Tuesday, January 12, 2010
Barack Obama and Timothy Geithner can tell us things are getting better until they are blue in the face, the facts on the ground, as we see them, continue to make us skeptical. As you know, the Clarion Content is fascinated by sports, and not simply for their own sake, but for what they communicate about a culture and its society. As such, we have been harping on for months that American sport is about to get its comeuppance, because American society hasn't seen economic turbulence like this is seventy years or more. And sports for all its claims to centrality in American life, has in places and regions less tenuous holds. There are teams in both the NBA and NHL that are here today, but that will be gone in less than five years. Heck, there might even be one or two of those in the golden goose, the NFL. The new American pastime has been the one impregnable sports fortress, a revenue generator non-parallel for the media empires and advertisers. But in this unpredictable economic climate, perhaps one presaging the fall of a hegemon, even the heretofore unassailable walls can be vulnerable.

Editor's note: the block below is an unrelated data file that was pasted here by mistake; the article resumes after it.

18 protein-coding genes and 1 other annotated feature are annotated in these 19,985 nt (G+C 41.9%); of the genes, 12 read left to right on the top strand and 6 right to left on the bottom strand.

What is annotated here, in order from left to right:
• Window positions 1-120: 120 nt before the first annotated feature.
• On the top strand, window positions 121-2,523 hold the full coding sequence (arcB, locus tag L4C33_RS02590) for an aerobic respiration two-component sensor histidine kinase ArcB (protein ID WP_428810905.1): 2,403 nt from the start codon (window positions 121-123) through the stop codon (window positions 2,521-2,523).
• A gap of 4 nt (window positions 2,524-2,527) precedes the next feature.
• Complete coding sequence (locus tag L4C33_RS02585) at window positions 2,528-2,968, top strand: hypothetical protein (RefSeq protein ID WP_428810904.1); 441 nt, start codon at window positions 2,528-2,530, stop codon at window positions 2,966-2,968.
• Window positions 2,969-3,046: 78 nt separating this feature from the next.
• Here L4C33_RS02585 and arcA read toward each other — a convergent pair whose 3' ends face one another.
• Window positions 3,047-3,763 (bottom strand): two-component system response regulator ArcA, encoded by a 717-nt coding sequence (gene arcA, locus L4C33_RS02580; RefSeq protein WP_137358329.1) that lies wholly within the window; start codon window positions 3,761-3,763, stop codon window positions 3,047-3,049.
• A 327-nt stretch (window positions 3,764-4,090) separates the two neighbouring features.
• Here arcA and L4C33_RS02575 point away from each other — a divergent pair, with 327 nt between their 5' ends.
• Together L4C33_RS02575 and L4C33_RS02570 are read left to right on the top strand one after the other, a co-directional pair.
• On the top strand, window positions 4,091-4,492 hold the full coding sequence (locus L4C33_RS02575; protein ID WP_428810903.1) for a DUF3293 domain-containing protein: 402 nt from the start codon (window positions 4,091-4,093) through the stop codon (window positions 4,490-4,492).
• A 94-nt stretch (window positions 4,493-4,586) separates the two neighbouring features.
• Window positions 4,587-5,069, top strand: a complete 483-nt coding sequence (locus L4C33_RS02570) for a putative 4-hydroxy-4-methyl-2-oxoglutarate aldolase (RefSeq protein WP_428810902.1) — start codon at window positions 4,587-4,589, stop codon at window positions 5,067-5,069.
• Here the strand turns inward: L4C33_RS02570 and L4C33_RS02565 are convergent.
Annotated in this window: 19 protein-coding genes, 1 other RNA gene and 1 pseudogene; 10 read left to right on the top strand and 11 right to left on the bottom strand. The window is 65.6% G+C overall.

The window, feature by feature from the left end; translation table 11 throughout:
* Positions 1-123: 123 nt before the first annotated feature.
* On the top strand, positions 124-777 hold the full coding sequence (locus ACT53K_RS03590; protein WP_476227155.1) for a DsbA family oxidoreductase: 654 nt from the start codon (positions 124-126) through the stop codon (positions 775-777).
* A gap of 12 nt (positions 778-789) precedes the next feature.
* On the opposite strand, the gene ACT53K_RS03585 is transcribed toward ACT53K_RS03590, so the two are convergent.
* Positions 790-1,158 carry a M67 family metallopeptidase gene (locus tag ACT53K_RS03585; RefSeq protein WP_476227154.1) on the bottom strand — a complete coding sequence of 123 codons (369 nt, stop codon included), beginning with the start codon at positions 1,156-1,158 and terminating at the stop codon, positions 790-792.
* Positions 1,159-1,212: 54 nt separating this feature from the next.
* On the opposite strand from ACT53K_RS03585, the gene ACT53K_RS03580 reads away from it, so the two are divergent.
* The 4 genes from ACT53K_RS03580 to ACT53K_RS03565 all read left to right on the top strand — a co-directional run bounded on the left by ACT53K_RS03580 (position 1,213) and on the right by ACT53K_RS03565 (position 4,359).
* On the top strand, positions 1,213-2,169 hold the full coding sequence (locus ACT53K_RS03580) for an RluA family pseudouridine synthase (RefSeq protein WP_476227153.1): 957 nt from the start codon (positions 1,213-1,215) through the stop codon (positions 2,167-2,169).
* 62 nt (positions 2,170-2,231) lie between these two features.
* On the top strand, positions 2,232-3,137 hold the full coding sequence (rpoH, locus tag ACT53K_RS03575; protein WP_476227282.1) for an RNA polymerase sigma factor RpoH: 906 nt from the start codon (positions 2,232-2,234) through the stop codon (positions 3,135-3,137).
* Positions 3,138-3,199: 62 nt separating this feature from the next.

A new item we ran across today underlined that premise. CBS reported that for only the second time since 1967, Super Bowl ads were generating less revenue this year than last. Forty-three Super Bowls, across vagaries that included the Vietnam War, stagflation, the oil embargo, the Carter years, the first Gulf War, 9/11, the second Gulf War, Katrina, and only once before has the Super Bowl's ad revenue declined. Ads are going for anywhere from 7% to 16% less than they were for last year's telecast. Pepsi won't place an ad for the first time in twenty-three years. Other big regulars, Federal Express and General Motors quit placing ads last year.
As our sources at Market Watch put it, "Once the Super Bowl begins to show signs of softening and weakness, nobody [in sports] should feel safe."